The Legion of Honor, or more formally known as the “California Palace of the Legion of Honor”, is a part of the Fine Arts Museums of San Francisco. It is home to a vast collection of works and artifacts that span 4000 years of art history, all set out in a beautiful building that overlooks the Golden Gate Bridge.
The Legion of Honor has welcomed visitors hailing from near and far for almost a century – it first opened in 1924, built to commemorate Californian soldiers who died in World War I. It was a gift of Alma de Bretteville Spreckels, wife of the sugar industry tycoon and thoroughbred racehorse owner and breeder, Adolph B. Spreckels.
What to see
From the outside, this majestic work of architecture is a beautiful example of neoclassical design. Sheltered by the towering Monterey Pines of Lincoln Park, the site offers dramatic views of the Pacific Ocean and the Golden Gate Bridge (perfect for photo ops!).
Inside, the Legion holds a vast collection of paintings (particularly works by European artists), photographs and sculptures that runs from ancient times to modern day.The Hall of Antiquities displays ancient works from Egypt, the Near East, Greece, and Rome, including sculptures, figurines, vessels, jewelry, and carved reliefs.
Be sure to check out The Spreckels Organ, a magnificent pipe organ built in 1924 by the Ernest M. Skinner Organ Company, of Boston, and presented to the Legion as a gift for its opening. The instrument is considered to be one of the finest organs in the world, with pipes ranging in size from half an inch to 32 feet. To hear the instrument in action, check the schedule for weekly performances.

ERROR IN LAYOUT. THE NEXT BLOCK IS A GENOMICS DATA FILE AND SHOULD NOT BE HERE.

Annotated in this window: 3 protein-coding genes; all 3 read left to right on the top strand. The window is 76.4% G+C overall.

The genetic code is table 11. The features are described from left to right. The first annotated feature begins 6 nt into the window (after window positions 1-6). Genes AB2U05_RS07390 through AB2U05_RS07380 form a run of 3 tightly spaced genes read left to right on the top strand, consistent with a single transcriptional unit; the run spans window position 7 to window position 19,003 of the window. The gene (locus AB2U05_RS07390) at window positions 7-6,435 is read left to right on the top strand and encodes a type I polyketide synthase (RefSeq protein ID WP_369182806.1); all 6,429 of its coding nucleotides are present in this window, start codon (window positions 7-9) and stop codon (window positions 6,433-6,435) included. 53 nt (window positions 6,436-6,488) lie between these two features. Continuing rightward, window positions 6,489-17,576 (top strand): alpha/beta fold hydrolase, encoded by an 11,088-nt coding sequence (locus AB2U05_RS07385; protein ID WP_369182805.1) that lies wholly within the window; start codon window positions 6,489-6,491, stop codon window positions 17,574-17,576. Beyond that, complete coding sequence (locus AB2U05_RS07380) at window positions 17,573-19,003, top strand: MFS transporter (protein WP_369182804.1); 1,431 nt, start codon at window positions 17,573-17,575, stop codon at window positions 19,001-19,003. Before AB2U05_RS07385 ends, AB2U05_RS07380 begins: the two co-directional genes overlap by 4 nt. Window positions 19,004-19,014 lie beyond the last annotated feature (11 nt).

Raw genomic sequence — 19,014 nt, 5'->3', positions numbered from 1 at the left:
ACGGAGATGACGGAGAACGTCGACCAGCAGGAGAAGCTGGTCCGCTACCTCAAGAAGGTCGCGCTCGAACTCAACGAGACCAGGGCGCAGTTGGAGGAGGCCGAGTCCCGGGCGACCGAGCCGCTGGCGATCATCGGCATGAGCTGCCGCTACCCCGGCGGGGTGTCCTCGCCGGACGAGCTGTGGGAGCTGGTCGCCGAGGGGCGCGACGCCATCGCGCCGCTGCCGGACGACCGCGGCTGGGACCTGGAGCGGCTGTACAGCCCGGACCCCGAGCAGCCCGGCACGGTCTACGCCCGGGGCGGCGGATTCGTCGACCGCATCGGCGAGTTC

There are also numerous works on display by master French sculptor Rodin, including a cast of what is arguably his most famous work, “The Thinker,” which dates back to 1880, and is a depiction an artist deep in thought (possibly the poet Dante, possibly Michelangelo). Today the sculpture has become a symbol for all poets and philosophers, pondering life’s big questions.
If you visit the gallery during November, be sure to see the Book of Gold. It is usually in the Fine Arts Museums’ archives for safekeeping but is shown annually at the Legion during the month of November to honor California veterans. Spreckels had military records scoured for the names and hometowns of those Californian military members who served and died in WWI. A calligrapher then inscribed the roughly 3600 names into this Book of Gold, which took a total of eight years to complete.
Tours, admission prices and guides
The museum itself is open Tuesday to Sunday and is closed most Mondays and holidays. General admission tickets start at $15 for adults and discounts are available for seniors and students. People aged 17 and under can enter for free.
General admission to the museum is free on the first Tuesday of every month – but note that this offer applies only to the permanent collection galleries. Visitors must still pay full-price for admission to the special exhibition. Visitors can check this calendar to see specific special hours and holidays. Those who want to delve deeper into the art on display can take a guided tour, offered in a range of languages.
You can take pictures within the museum, provided it’s with a handheld camera (no additional equipment allowed) and doesn’t disturb other visitors.
Visitors can also save money with the San Francisco CityPASS which includes admission to the Legion of Honor and offers 49% or more off unlimited cable car rides.
Spend the night at the Omni San Francisco Hotel, which is located in the heart of downtown San Francisco, right on the cable car line and just a short walk to Union Square. Tickets to the de Young and Legion of Honor are available for purchase at the concierge desk, and it’s an ideal location for visitors to indulge in some retail splurges after a day of educational art history, with Union Square known for its high-end shopping outlets, as well as its impressive art galleries.